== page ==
The Rococo period was a time of great artistic and cultural innovation in Europe, spanning roughly the mid-1700s to the early 1800s. Characterized by elaborate, ornate designs and styles, Rococo art and architecture sought to capture beauty in the everyday and the commonplace.
During this period, artists such as Francois Boucher and Jean-Honore Fragonard emerged as some of the most influential painters in Europe. Their works featured a lighter, more graceful aesthetic than works created by artists of earlier periods, emphasizing elegant curves and smooth lines rather than sharp edges and bold contrasts.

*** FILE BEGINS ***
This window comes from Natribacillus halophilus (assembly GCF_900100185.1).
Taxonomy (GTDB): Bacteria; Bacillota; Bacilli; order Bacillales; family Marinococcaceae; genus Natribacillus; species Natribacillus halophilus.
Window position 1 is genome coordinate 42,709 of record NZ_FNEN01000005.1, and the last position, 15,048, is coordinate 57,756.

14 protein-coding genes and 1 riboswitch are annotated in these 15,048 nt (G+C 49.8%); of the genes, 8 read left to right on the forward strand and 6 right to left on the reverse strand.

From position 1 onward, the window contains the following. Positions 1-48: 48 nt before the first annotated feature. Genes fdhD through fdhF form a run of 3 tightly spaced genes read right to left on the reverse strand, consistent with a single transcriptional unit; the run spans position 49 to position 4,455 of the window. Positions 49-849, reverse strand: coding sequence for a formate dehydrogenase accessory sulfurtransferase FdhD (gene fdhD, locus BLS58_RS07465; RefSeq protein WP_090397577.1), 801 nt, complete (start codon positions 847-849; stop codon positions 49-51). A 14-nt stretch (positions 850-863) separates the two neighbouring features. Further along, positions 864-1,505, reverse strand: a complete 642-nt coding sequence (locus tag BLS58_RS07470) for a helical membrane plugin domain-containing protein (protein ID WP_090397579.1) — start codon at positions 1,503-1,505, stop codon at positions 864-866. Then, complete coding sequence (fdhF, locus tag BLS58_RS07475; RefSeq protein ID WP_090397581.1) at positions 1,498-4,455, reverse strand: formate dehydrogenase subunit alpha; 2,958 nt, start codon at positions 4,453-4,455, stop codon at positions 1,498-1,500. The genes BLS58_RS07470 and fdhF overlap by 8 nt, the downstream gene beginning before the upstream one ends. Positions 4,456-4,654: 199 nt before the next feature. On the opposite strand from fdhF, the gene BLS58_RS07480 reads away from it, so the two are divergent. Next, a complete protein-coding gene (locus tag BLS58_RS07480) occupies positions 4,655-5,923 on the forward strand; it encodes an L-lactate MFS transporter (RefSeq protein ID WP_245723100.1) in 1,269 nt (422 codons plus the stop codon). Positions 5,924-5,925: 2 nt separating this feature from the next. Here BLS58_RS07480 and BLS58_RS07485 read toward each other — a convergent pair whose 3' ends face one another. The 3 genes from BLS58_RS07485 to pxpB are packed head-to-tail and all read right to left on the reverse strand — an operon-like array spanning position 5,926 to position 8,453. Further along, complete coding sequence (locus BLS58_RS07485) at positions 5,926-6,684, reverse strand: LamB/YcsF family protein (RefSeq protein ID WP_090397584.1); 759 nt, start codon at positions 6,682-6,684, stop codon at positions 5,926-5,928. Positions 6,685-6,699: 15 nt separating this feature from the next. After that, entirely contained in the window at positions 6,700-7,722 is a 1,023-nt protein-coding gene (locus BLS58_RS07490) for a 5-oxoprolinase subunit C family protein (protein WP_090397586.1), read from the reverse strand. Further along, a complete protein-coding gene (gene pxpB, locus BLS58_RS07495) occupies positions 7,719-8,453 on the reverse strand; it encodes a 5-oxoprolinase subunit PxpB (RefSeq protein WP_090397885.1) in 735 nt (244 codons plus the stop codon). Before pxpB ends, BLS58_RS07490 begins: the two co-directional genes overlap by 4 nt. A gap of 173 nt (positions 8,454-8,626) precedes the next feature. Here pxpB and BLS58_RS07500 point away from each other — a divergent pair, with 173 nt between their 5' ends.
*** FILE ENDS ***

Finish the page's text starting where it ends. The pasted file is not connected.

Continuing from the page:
Rococo architecture was also distinct from other building styles of the time due to its focus on light and airy interiors. Many buildings were designed with high ceilings, large windows to let in lots of natural light, and delicate features such as carved wood ornaments and decorative plasterwork.
Overall, the Rococo period was a time of great creativity and inventiveness across a variety of artistic genres. It is considered to be a precursor to the Neoclassicism and Romantic movements that followed in later centuries, as it served as a transitional period between the Baroque style of previous years and more modern trends.
Rococo Art (France):
- Sir Joshua Reynolds
- Thomas Gainsborough
- William Hogarth
- Sir Christopher Wren